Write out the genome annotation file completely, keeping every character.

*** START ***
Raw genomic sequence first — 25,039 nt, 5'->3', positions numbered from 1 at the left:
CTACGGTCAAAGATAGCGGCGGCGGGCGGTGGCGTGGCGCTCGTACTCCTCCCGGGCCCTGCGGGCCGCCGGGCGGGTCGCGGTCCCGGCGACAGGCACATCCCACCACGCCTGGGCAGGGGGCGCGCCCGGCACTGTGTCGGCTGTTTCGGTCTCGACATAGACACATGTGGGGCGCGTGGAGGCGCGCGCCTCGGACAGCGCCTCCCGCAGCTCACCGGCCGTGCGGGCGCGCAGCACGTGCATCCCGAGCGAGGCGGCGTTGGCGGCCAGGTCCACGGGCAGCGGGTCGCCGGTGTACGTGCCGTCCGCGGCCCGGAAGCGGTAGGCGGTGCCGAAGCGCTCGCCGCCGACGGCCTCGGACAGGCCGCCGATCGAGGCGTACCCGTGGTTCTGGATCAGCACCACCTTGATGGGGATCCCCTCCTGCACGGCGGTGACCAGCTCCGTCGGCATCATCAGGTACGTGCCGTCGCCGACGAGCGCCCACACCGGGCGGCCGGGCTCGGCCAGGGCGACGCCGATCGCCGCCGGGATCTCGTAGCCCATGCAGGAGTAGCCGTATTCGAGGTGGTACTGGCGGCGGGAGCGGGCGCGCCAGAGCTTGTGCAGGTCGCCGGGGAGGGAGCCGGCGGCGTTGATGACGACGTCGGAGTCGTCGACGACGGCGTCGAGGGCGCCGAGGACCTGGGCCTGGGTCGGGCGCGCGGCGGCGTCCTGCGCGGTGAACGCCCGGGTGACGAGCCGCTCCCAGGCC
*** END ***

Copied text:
Raw genomic sequence first — 25,039 nt, 5'->3', positions numbered from 1 at the left:
CTACGGTCAAAGATAGCGGCGGCGGGCGGTGGCGTGGCGCTCGTACTCCTCCCGGGCCCTGCGGGCCGCCGGGCGGGTCGCGGTCCCGGCGACAGGCACATCCCACCACGCCTGGGCAGGGGGCGCGCCCGGCACTGTGTCGGCTGTTTCGGTCTCGACATAGACACATGTGGGGCGCGTGGAGGCGCGCGCCTCGGACAGCGCCTCCCGCAGCTCACCGGCCGTGCGGGCGCGCAGCACGTGCATCCCGAGCGAGGCGGCGTTGGCGGCCAGGTCCACGGGCAGCGGGTCGCCGGTGTACGTGCCGTCCGCGGCCCGGAAGCGGTAGGCGGTGCCGAAGCGCTCGCCGCCGACGGCCTCGGACAGGCCGCCGATCGAGGCGTACCCGTGGTTCTGGATCAGCACCACCTTGATGGGGATCCCCTCCTGCACGGCGGTGACCAGCTCCGTCGGCATCATCAGGTACGTGCCGTCGCCGACGAGCGCCCACACCGGGCGGCCGGGCTCGGCCAGGGCGACGCCGATCGCCGCCGGGATCTCGTAGCCCATGCAGGAGTAGCCGTATTCGAGGTGGTACTGGCGGCGGGAGCGGGCGCGCCAGAGCTTGTGCAGGTCGCCGGGGAGGGAGCCGGCGGCGTTGATGACGACGTCGGAGTCGTCGACGACGGCGTCGAGGGCGCCGAGGACCTGGGCCTGGGTCGGGCGCGCGGCGGCGTCCTGCGCGGTGAACGCCCGGGTGACGAGCCGCTCCCAGGCC